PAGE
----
On a trip to Sandy's Living Planet Aquarium last month during "Shark Week," I picked up a handy little business-card-size guide that I plan to use when cooking at home and dining out.
It's a "Seafood Watch" rating guide published by the Monterey Bay Aquarium. The "Best Choices" are abundant, well-managed and caught or farmed in environmentally friendly ways. The "Good Alternatives" are possible dining options, but there are concerns with how those fish are caught or farmed or with the health of their habitat. And the publishers recommend consumers avoid listed items that are caught or farmed in ways that harm other marine life or the environment.
The pamphlet also lists seafood that should be eaten only in limited quantities due to concerns about mercury or other contaminants, and it lists fisheries that are certified as sustainable by the Marine Stewardship Council standard.
The list is updated regularly, and if you can't get your hands on a copy of the pamphlet, you can view it at www.seafoodwatch.org.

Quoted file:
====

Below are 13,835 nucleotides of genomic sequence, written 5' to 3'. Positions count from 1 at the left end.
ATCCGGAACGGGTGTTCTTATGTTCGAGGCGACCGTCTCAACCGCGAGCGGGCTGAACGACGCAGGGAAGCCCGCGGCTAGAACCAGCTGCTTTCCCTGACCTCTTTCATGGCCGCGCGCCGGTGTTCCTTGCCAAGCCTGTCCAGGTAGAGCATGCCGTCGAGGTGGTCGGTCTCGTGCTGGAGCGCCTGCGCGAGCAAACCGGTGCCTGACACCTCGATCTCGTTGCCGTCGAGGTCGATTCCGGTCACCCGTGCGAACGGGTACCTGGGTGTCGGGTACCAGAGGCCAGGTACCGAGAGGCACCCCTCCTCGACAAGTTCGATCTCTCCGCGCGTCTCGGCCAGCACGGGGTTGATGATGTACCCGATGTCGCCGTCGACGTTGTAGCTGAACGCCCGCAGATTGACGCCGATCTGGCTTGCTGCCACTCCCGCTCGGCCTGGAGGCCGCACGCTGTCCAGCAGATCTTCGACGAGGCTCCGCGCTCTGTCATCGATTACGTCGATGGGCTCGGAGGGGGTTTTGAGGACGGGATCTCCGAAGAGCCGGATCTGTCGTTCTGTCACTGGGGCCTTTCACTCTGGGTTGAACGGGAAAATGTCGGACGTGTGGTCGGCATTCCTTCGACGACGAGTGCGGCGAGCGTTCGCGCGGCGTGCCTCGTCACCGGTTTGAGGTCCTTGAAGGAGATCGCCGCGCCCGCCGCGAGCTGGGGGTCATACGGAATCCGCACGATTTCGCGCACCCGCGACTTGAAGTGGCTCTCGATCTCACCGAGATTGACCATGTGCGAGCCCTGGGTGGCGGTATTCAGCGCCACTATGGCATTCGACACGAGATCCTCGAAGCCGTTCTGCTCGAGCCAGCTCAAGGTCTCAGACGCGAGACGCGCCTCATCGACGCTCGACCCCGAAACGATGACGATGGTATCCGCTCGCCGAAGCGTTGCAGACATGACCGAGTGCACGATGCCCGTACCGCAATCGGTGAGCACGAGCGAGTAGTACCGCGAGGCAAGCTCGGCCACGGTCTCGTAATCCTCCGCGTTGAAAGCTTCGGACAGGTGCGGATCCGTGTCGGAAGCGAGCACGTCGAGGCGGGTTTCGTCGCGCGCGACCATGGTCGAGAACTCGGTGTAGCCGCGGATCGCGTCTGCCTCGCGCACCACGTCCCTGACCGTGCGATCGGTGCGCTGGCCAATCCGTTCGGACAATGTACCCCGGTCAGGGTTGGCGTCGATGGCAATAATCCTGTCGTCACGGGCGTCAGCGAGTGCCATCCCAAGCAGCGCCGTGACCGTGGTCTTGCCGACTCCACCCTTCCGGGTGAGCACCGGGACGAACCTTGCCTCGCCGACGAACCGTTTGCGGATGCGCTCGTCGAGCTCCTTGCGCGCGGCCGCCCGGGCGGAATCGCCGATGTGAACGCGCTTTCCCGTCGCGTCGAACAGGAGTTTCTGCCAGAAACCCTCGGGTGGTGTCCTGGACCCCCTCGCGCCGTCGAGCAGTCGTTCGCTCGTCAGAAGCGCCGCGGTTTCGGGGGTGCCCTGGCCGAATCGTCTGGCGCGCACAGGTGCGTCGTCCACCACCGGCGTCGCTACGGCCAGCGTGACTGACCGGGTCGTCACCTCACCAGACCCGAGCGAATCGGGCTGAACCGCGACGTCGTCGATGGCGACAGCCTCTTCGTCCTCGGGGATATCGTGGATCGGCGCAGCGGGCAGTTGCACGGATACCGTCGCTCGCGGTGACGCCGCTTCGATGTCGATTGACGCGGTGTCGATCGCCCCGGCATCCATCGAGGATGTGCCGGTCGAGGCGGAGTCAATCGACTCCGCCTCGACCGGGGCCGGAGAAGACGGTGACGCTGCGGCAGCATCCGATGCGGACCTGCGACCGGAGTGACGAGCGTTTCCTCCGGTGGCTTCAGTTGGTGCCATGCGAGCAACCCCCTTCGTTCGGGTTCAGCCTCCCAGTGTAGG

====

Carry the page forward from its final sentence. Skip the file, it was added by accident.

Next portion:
I love seafood, but I'm also aware that some fishing and fish-farming practices harm habitats, other animal species and seabeds and rivers. The good news is, many in the industry are working to change that, implementing sustainable harvesting and farming practices that result in delicious, healthy, disease-free seafood.There are plenty of good, guilt-free choices out there: Dungeness crab, Pacific halibut, spiny lobster, farmed mussels and oysters, wild Alaska pollock and salmon, farmed rainbow trout, domestic shrimp ... makes my mouth water just thinking about it. And the thought that my choices can help marine life and the environment is pretty tasty, too.
Stacey Kratz is a freelance writer who reviews restaurants for the Deseret News. E-mail: email@example.com